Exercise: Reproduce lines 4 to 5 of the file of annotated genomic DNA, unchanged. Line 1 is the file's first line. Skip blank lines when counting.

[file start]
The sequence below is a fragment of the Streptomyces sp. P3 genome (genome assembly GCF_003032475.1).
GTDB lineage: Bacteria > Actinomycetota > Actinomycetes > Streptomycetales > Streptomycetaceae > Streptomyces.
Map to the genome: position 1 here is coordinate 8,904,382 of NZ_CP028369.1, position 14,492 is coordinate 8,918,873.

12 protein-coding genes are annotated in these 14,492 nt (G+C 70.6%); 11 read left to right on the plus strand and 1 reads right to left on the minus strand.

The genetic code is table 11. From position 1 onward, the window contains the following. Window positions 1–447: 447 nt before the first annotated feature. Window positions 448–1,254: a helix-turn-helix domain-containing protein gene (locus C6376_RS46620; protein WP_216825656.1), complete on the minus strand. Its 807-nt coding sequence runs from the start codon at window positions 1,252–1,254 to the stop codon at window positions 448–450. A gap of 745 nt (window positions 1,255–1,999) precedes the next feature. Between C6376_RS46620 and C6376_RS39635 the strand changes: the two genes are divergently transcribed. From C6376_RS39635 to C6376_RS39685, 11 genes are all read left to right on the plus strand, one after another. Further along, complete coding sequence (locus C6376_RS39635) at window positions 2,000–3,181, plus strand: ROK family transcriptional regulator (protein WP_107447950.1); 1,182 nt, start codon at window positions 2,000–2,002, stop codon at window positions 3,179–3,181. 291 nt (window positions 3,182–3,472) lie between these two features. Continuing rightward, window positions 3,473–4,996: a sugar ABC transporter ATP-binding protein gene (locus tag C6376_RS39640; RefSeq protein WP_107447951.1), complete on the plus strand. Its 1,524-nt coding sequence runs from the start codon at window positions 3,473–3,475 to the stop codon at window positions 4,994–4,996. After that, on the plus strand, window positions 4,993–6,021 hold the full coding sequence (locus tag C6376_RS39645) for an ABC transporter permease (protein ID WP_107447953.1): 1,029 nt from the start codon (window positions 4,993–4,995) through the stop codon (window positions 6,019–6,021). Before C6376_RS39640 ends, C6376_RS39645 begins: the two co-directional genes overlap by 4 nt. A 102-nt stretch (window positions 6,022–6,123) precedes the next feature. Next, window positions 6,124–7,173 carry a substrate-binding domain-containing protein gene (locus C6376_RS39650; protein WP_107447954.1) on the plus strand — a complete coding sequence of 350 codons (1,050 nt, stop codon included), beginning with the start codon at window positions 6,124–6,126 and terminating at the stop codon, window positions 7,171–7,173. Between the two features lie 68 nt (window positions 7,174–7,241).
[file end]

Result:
12 protein-coding genes are annotated in these 14,492 nt (G+C 70.6%); 11 read left to right on the plus strand and 1 reads right to left on the minus strand.

The genetic code is table 11. From position 1 onward, the window contains the following. Window positions 1–447: 447 nt before the first annotated feature. Window positions 448–1,254: a helix-turn-helix domain-containing protein gene (locus C6376_RS46620; protein WP_216825656.1), complete on the minus strand. Its 807-nt coding sequence runs from the start codon at window positions 1,252–1,254 to the stop codon at window positions 448–450. A gap of 745 nt (window positions 1,255–1,999) precedes the next feature. Between C6376_RS46620 and C6376_RS39635 the strand changes: the two genes are divergently transcribed. From C6376_RS39635 to C6376_RS39685, 11 genes are all read left to right on the plus strand, one after another. Further along, complete coding sequence (locus C6376_RS39635) at window positions 2,000–3,181, plus strand: ROK family transcriptional regulator (protein WP_107447950.1); 1,182 nt, start codon at window positions 2,000–2,002, stop codon at window positions 3,179–3,181. 291 nt (window positions 3,182–3,472) lie between these two features. Continuing rightward, window positions 3,473–4,996: a sugar ABC transporter ATP-binding protein gene (locus tag C6376_RS39640; RefSeq protein WP_107447951.1), complete on the plus strand. Its 1,524-nt coding sequence runs from the start codon at window positions 3,473–3,475 to the stop codon at window positions 4,994–4,996. After that, on the plus strand, window positions 4,993–6,021 hold the full coding sequence (locus tag C6376_RS39645) for an ABC transporter permease (protein ID WP_107447953.1): 1,029 nt from the start codon (window positions 4,993–4,995) through the stop codon (window positions 6,019–6,021). Before C6376_RS39640 ends, C6376_RS39645 begins: the two co-directional genes overlap by 4 nt. A 102-nt stretch (window positions 6,022–6,123) precedes the next feature. Next, window positions 6,124–7,173 carry a substrate-binding domain-containing protein gene (locus C6376_RS39650; protein WP_107447954.1) on the plus strand — a complete coding sequence of 350 codons (1,050 nt, stop codon included), beginning with the start codon at window positions 6,124–6,126 and terminating at the stop codon, window positions 7,171–7,173. Between the two features lie 68 nt (window positions 7,174–7,241).